However there were also one or two Goods lines-only boxes in the London area for which AFAIK, no definitive telegraph code has so far been established [e.g. Ferme Park South Down (near Harringay) and East Goods Yard (Finsbury Park) ], so they were perhaps not telegraph-equipped, though it may seem difficult to believe that they were never on the telegraph network.

But from the same circuit cards, virtually all boxes did have telegraph call-codes, so in the late 1960s either were, or had previously been, on at least one telegraph circuit : Some had instruments for, or had a telegraph circuit concentrator and a single sending instrument (see photo/text in the article, as linked-to by Russell Maiden, available here : - http://www.signalbox.org/branches/jh/telegraph.htm ), on several circuits ; I recall that in at least one location there were five.

There was great variation in the distances over which telegraph circuits stretched according to intended use : E.g. KC-BN (Kings Cross Teleg. Office to New Barnet North) had most boxes on it and seems intended for comparatively local use, while KC-FO reached to Peterborough (actually Eastfield yard Office?), connected relatively few places along the way and was used for John's previously-mentioned Up train reporting to Kings Cross box.
There were several circuits along some stretches of the line south of P'boro' (I don't know about north thereof), not only because of differing types of use, but also as there would have been too much telegraph traffic for just one circuit in the days when the system was also used for stationmasters' telegrams, traffic working messages (e.g. 'Stop traffic to X'), Yard wagon reports of vehicles present by their individual numbers, and relief staffs' duties for 'next week'.
Quite a few of the more important places were on several circuits.

As to the query over separate Up and Down circuits; yes, owing to the presence of some boxes signalling lines in only one direction (sometimes coined 'one side' boxes), there were some circuits which, though many boxes on them signalled all lines in their location, were obviously designed to cater for messages re trains in only one direction: I'd say that the most obvious examples were the YF-HT [Wood Green No.3 (Down box) to Hitchin Teleg. Office], and AU-HT [Wood Green No.4 (Up box) ] to Hitchin Teleg. Office].

Some boxes' signalmen never needed to use their instrument(s) though may have read (or ignored) messages being passed between other boxes. Other boxes may still have had instruments but they were no longer working - this could be that the particular instrument or its line was not working, or that the circuit itself was partially or completely 'down' [e.g. at either Hatfield No.3 or Welwyn Garden City (I forget which, or both), the telegraph concentrator still had a needle for the XO - DU circuit (Hatfield Teleg.Office - Dunstable), though the line beyond Blackbridge (Ayot) had closed some four years earlier]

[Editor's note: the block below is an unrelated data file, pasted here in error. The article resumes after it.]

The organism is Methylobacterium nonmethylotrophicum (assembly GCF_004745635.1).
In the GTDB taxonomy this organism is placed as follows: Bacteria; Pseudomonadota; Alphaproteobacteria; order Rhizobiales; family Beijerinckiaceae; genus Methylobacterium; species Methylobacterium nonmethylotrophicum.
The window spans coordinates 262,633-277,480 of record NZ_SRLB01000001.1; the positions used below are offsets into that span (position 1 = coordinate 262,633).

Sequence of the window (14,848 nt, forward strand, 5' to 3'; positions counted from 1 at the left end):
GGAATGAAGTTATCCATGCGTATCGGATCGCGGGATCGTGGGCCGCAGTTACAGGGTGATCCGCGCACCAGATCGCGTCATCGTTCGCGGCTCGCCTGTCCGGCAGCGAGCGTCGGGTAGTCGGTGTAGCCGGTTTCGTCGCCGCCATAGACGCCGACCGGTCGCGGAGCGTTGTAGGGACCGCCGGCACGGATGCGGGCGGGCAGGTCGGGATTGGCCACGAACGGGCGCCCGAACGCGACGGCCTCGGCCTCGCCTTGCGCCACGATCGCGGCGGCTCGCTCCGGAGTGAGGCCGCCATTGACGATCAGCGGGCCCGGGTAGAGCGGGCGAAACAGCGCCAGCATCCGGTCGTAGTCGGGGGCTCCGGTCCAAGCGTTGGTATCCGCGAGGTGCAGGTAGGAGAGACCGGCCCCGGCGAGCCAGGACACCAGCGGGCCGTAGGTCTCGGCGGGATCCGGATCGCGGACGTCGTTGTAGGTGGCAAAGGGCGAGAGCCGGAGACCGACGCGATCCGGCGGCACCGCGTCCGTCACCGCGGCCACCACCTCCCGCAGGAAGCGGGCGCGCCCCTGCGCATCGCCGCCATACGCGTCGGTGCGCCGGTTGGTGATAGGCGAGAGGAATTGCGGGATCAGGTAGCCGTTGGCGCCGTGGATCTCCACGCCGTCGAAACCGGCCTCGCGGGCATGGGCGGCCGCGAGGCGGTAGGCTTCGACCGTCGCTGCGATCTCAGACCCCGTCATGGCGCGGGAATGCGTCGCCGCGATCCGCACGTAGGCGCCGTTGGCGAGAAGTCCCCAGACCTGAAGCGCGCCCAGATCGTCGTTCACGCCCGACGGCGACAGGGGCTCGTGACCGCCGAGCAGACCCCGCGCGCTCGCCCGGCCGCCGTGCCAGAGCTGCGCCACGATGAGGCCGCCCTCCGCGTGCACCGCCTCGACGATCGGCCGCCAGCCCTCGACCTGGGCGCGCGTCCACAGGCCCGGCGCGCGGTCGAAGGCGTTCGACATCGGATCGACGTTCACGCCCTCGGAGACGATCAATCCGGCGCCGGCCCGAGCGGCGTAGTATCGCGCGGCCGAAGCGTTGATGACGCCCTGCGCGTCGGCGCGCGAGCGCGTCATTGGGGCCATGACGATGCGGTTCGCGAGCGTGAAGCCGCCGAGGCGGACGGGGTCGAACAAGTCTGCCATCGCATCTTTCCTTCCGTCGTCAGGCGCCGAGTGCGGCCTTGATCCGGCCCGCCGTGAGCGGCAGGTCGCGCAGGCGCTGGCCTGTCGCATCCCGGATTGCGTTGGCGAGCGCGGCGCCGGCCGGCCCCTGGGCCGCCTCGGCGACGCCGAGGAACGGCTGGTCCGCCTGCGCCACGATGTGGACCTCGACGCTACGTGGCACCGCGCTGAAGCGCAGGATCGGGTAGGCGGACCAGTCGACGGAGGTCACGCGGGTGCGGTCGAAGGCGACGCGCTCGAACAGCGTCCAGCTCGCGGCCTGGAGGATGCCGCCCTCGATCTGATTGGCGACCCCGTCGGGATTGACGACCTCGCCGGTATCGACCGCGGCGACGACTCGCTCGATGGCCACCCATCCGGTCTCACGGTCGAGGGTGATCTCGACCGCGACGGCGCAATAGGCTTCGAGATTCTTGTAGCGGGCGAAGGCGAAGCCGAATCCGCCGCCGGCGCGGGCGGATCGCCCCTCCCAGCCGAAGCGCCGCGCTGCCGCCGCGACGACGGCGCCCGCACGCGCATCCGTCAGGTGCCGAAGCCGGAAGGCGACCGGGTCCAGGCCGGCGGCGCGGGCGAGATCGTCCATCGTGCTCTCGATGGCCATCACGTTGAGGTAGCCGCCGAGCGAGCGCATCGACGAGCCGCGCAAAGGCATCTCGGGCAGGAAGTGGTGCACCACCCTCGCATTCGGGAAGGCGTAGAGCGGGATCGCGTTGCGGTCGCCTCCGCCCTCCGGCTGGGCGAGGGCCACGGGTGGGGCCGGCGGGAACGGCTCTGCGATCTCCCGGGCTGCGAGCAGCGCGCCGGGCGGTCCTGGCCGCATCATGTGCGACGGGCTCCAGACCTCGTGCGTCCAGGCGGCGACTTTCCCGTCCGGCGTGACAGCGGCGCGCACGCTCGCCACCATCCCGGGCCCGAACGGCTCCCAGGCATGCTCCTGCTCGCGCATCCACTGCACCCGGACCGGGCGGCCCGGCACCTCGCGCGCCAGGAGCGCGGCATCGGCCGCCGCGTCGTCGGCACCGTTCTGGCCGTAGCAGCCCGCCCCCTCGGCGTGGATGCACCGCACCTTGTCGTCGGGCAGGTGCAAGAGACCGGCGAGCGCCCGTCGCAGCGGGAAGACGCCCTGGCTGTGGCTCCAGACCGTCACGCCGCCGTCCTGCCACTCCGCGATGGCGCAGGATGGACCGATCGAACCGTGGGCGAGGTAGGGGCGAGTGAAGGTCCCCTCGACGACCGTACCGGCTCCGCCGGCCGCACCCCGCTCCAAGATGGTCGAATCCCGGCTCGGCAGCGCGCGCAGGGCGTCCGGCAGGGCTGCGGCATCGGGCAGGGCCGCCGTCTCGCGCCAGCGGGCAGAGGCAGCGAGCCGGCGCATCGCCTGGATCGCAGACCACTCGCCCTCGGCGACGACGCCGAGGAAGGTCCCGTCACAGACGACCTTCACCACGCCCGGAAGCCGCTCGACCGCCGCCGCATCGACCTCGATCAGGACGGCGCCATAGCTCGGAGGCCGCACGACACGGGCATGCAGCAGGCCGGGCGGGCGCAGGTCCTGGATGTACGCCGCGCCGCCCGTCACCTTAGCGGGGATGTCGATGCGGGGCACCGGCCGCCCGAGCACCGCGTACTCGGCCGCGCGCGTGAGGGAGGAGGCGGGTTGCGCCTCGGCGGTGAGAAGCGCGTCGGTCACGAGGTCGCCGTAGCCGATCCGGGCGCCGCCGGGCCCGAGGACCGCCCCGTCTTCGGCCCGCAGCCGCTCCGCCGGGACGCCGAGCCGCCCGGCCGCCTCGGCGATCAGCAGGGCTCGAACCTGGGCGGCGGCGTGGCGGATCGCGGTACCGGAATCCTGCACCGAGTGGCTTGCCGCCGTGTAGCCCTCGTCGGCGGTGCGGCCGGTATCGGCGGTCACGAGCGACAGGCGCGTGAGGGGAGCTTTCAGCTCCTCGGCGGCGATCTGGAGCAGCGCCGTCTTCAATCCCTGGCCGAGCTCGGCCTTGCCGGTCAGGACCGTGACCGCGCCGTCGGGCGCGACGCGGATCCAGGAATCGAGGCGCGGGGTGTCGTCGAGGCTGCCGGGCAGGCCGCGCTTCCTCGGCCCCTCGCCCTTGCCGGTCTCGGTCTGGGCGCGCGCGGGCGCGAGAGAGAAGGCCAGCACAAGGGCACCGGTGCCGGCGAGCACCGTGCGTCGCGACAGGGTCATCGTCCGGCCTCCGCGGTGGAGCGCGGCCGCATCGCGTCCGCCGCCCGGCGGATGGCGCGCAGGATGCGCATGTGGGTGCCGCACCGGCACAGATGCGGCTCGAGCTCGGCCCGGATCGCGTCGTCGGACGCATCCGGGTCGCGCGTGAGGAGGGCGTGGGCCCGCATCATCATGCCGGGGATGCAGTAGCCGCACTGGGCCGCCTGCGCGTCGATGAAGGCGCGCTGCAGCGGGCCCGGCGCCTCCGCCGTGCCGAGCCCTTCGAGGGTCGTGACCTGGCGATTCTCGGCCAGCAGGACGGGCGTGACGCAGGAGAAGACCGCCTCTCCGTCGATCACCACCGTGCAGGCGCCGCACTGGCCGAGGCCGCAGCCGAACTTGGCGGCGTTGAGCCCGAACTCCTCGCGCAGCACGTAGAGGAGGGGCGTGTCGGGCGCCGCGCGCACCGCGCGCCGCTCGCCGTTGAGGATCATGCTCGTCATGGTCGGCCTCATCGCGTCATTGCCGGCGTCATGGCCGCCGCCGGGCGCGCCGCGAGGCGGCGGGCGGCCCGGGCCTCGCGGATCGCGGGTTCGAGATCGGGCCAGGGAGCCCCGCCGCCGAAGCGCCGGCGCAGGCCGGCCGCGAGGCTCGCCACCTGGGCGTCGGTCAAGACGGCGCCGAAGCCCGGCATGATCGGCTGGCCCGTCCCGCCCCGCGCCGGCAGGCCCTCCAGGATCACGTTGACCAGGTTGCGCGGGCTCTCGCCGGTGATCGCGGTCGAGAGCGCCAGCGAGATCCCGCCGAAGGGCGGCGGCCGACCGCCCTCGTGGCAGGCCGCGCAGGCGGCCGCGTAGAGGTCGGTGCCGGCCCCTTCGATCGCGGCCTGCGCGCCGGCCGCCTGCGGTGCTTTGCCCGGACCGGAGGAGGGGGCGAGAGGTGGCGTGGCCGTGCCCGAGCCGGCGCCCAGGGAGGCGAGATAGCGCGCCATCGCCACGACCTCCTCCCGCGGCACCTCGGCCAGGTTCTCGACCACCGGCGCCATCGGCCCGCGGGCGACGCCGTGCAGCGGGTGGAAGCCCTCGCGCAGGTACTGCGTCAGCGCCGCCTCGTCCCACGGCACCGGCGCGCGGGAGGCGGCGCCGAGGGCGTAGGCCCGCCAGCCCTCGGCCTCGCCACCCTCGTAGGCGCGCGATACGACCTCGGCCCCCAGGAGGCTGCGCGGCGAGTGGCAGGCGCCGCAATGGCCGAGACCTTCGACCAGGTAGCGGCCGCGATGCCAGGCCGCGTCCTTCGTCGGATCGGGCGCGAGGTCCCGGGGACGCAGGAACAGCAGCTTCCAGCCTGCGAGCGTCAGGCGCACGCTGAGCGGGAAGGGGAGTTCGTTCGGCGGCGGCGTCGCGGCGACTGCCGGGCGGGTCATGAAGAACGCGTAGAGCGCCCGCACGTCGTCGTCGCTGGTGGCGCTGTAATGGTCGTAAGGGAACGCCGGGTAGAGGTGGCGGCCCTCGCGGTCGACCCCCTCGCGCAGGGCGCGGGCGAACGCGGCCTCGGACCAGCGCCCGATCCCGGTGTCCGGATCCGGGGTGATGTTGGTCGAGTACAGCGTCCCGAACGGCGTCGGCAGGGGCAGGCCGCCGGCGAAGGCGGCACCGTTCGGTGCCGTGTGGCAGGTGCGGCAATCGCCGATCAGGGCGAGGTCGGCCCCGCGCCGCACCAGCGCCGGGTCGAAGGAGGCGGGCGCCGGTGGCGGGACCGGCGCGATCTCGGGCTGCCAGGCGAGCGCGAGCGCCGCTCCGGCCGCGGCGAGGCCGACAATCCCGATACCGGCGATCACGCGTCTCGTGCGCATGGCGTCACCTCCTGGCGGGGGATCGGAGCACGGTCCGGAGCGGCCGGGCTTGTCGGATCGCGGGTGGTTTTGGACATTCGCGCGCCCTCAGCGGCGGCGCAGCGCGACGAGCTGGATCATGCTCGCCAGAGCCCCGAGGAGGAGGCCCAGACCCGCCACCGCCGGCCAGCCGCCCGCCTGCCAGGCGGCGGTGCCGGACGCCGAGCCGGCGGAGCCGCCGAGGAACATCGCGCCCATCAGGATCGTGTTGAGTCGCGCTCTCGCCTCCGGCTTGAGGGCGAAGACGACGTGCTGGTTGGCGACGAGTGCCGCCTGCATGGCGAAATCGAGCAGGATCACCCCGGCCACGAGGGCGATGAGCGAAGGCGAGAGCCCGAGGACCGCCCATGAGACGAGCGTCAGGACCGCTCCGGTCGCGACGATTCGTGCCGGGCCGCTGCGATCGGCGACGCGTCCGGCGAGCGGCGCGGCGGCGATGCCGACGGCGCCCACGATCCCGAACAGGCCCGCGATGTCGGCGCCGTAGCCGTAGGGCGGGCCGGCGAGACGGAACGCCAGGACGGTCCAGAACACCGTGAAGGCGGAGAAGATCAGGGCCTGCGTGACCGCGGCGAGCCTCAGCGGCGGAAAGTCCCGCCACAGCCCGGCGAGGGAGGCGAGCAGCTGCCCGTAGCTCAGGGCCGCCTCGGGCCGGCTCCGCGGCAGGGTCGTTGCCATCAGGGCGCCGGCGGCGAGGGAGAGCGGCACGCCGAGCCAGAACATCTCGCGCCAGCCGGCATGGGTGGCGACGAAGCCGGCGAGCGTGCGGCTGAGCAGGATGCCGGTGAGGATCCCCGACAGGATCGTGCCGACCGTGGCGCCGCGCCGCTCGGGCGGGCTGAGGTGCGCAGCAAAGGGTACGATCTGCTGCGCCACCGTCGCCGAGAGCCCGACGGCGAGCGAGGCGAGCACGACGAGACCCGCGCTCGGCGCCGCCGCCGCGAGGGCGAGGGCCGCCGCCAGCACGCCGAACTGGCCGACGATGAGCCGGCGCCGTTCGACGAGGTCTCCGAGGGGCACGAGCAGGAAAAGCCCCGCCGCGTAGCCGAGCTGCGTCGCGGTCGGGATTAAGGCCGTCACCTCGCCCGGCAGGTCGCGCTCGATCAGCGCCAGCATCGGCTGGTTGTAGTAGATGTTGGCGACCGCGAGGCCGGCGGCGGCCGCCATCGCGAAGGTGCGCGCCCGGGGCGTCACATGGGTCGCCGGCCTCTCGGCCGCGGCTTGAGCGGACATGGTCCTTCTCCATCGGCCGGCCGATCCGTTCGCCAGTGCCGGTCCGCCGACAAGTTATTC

Towards the late-1960s, at least some signalman vacancies were still advertised (internally) with one of several code letters to indicate certain knowledge or ability(ies) required, as defined in the vacancy list footnotes.
One of these (I think it may have been 'E'), stated, IIRC, "Telegraphist required", and vacancies in the queried line's boxes normally included this, but as the decade came to an end, there was an increasingly serious shortage of signalmen in/near the London area (there were still about 42 boxes involved in working the main line's traffic in the approx. 32 1/2 miles to Hitchin out of Kings Cross; approx. 23 of these were in London in the first 5-and-a-bit miles : The 'Hertford Loop's 23-ish miles had another 10 block posts).
So to help fill the gap, quite a few signalmen were enticed in from lower graded boxes elsewhere in the Eastern Region, and rather than have too many boxes left switched out to adequately cope with the timetable's busier times, non-telegraphist men were sometimes appointed to boxes customarily required to perform telegraph 'receiving' or 'sending' regularly, presumably with no telegraph training on offer; the resulting loss of some 'wiring-on' by telegraph of trains probably being judged as the lesser evil.

Some circuits saw little, or virtually no use, while others were used up to several times per hour, for regular sending of passing times of certain classes of train to stipulated boxes ahead (e.g. as has been mentioned, to Kings Cross (BX) from Crescent Junction (Peterborough : CJ), Hitchin South (HF) and Hatfield No.1 (HD) ], while much other train reporting was by exception; i.e. not done unless a train(s) was late or running in the wrong order.